Claire and Evangeline, After Ko Un by Lindsey Trout Hughes

by Mark Chmiel

At night
I sing my child to sleep
And the song begins with

Claire Fontaine,

Born in Saint-Vincent-des-Pres, Saone-et-Loire
Who skipped town in the 80’s
With a baby girl in her belly

Decided to give it a go
Selling her art at fairs and festivals
In the states

Set up shop at an outdoor market in Florida
With her infant daughter held close

Where a handsome mechanic bought a painting
And then another and another
Before asking her to dinner

She declined, as the man only had a motorcycle
And Claire would not leave her baby girl
With another soul

So the man sold his bike and bought a car
And a carseat
And took both girls to dinner
And that was that

Claire and her daughter stayed
Moved into the mechanic’s apartment
Above the garage

Time passed
And the baby turned three
And it was that summer
That they found the tumor in Claire’s brain

Before she died
She asked the mechanic
To adopt her daughter
Which he did
Raised her as his own
In the apartment above the garage
Which he converted into an art gallery
To showcase Claire’s work
Shifting her many paintings around every few months
Sometimes arranging them by color
Sometimes chronologically
Sometimes in the arc of a memory



Evangeline Fontaine,

Born in Paris
To a young painter
Who ran away from home

Opened her home to me
So that we might recover from heartache
As a team

Gave me my first cigarette on my 25th birthday
Said, It’ll make you feel better.
Said, I’m sorry. My French is showing.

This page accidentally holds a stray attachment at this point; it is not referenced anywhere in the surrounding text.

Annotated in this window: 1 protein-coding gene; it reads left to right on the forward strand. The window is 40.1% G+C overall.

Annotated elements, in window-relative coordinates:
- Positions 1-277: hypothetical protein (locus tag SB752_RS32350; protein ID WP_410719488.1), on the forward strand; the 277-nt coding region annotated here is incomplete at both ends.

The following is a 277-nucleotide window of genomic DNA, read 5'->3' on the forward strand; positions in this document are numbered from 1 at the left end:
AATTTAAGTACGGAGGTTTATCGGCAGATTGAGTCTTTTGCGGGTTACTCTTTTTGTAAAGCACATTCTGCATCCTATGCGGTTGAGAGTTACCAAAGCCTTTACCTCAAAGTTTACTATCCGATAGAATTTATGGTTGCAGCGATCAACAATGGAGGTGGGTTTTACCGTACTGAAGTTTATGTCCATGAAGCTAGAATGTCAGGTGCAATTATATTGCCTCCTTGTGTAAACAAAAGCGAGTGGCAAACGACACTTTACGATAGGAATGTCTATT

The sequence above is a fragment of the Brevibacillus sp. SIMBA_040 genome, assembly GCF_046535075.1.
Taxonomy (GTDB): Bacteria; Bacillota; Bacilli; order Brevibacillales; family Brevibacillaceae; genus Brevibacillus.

Shared her fold-out couch with me
In the studio apartment too small for a proper bed
Painted an imagine of me on a small canvas
Peering into a fountain at dusk

We spent the nights
Sleeping with the window cracked
And found out too late
The open window would let in the bugs
That would cover our bellies with welts

We spent hot days
Sitting on the front stoop
Chain smoking
Drinking Jim Beam with cream soda
Reading Murakami and Chekhov

Crying often
And talking at length
About the two-woman show
We would never write
In which she would play Joan of Arc
And I would play Mary Shelley
And together we would fight the patriarchy
Alongside monsters of our own imaginings

She showed me me the interview
That the local PBS station did with her mother
While she was pregnant
We watched the screen crackle
As Claire talked from somewhere far off
About the experience of painting the ocean
While her baby girl swelled and tossed in her belly

Later we
Evangeline and I
Poured over letters
The man who had raised her found
In a locked secretary drawer at the back of the garage
Letters from Claire detailing disappointment
Love triangles
Thwarted ambitions
Soft descriptions of the garden at noon

We wondered out loud to each other
What words our daughters would read

Evangeline’s family has kept the cottage
In Saint-Vincent-des-Pres
Where her mother loved to paint
And she sleeps there when she visits
After drinking wine with the mayor

On the hottest night
Of the summer we shared
She sang me the tune
That her mother was named for
In her native French

A la Claire Fontaine

At the clear spring

Il y a longtemps que je t’aime
Jamais je ne t’oublierai

I have loved you for a long time
I will never forget you

And I use those words now
To sing my babies to sleep
With gratitude
For women who paint seascapes
And give with fervor


–Lindsey is in the Writing Rejuvenation online class.